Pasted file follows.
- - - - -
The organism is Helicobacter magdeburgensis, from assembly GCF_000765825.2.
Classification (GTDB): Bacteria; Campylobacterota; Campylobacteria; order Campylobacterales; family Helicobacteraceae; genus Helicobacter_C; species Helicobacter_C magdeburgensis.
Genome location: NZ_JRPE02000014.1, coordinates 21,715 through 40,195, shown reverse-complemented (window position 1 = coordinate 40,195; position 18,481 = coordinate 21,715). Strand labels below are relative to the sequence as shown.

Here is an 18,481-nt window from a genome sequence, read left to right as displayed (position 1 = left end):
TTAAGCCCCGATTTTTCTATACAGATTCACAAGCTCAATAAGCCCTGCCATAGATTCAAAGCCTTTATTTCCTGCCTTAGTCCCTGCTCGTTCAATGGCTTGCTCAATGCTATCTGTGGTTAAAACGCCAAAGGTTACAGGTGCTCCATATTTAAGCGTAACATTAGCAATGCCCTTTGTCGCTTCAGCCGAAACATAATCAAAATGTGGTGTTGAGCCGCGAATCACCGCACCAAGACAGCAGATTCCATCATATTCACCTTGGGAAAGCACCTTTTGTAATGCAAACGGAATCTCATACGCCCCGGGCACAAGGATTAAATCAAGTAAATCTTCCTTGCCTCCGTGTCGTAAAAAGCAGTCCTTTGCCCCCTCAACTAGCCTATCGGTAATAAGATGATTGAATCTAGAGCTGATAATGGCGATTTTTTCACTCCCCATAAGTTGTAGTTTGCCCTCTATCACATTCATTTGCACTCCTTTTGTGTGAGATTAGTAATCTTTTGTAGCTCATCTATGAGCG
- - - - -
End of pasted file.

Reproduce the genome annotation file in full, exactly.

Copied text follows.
The organism is Helicobacter magdeburgensis, from assembly GCF_000765825.2.
Classification (GTDB): Bacteria; Campylobacterota; Campylobacteria; order Campylobacterales; family Helicobacteraceae; genus Helicobacter_C; species Helicobacter_C magdeburgensis.
Genome location: NZ_JRPE02000014.1, coordinates 21,715 through 40,195, shown reverse-complemented (window position 1 = coordinate 40,195; position 18,481 = coordinate 21,715). Strand labels below are relative to the sequence as shown.

Here is an 18,481-nt window from a genome sequence, read left to right as displayed (position 1 = left end):
TTAAGCCCCGATTTTTCTATACAGATTCACAAGCTCAATAAGCCCTGCCATAGATTCAAAGCCTTTATTTCCTGCCTTAGTCCCTGCTCGTTCAATGGCTTGCTCAATGCTATCTGTGGTTAAAACGCCAAAGGTTACAGGTGCTCCATATTTAAGCGTAACATTAGCAATGCCCTTTGTCGCTTCAGCCGAAACATAATCAAAATGTGGTGTTGAGCCGCGAATCACCGCACCAAGACAGCAGATTCCATCATATTCACCTTGGGAAAGCACCTTTTGTAATGCAAACGGAATCTCATACGCCCCGGGCACAAGGATTAAATCAAGTAAATCTTCCTTGCCTCCGTGTCGTAAAAAGCAGTCCTTTGCCCCCTCAACTAGCCTATCGGTAATAAGATGATTGAATCTAGAGCTGATAATGGCGATTTTTTCACTCCCCATAAGTTGTAGTTTGCCCTCTATCACATTCATTTGCACTCCTTTTGTGTGAGATTAGTAATCTTTTGTAGCTCATCTATGAGCG